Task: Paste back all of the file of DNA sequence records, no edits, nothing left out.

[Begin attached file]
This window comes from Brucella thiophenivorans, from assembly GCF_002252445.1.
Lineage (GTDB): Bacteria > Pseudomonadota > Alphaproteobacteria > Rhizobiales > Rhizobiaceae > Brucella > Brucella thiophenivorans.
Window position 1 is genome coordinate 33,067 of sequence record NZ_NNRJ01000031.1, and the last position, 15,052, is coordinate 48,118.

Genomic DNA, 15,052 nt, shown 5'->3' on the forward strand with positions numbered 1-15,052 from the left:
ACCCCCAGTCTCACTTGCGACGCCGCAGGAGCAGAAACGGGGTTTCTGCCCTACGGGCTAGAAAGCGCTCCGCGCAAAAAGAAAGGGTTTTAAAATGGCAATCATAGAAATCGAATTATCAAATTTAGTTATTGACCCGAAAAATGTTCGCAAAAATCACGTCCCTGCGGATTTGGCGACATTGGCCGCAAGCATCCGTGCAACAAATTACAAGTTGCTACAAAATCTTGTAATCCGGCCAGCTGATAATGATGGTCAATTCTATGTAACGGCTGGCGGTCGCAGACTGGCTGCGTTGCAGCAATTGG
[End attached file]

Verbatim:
This window comes from Brucella thiophenivorans, from assembly GCF_002252445.1.
Lineage (GTDB): Bacteria > Pseudomonadota > Alphaproteobacteria > Rhizobiales > Rhizobiaceae > Brucella > Brucella thiophenivorans.
Window position 1 is genome coordinate 33,067 of sequence record NZ_NNRJ01000031.1, and the last position, 15,052, is coordinate 48,118.

Genomic DNA, 15,052 nt, shown 5'->3' on the forward strand with positions numbered 1-15,052 from the left:
ACCCCCAGTCTCACTTGCGACGCCGCAGGAGCAGAAACGGGGTTTCTGCCCTACGGGCTAGAAAGCGCTCCGCGCAAAAAGAAAGGGTTTTAAAATGGCAATCATAGAAATCGAATTATCAAATTTAGTTATTGACCCGAAAAATGTTCGCAAAAATCACGTCCCTGCGGATTTGGCGACATTGGCCGCAAGCATCCGTGCAACAAATTACAAGTTGCTACAAAATCTTGTAATCCGGCCAGCTGATAATGATGGTCAATTCTATGTAACGGCTGGCGGTCGCAGACTGGCTGCGTTGCAGCAATTGG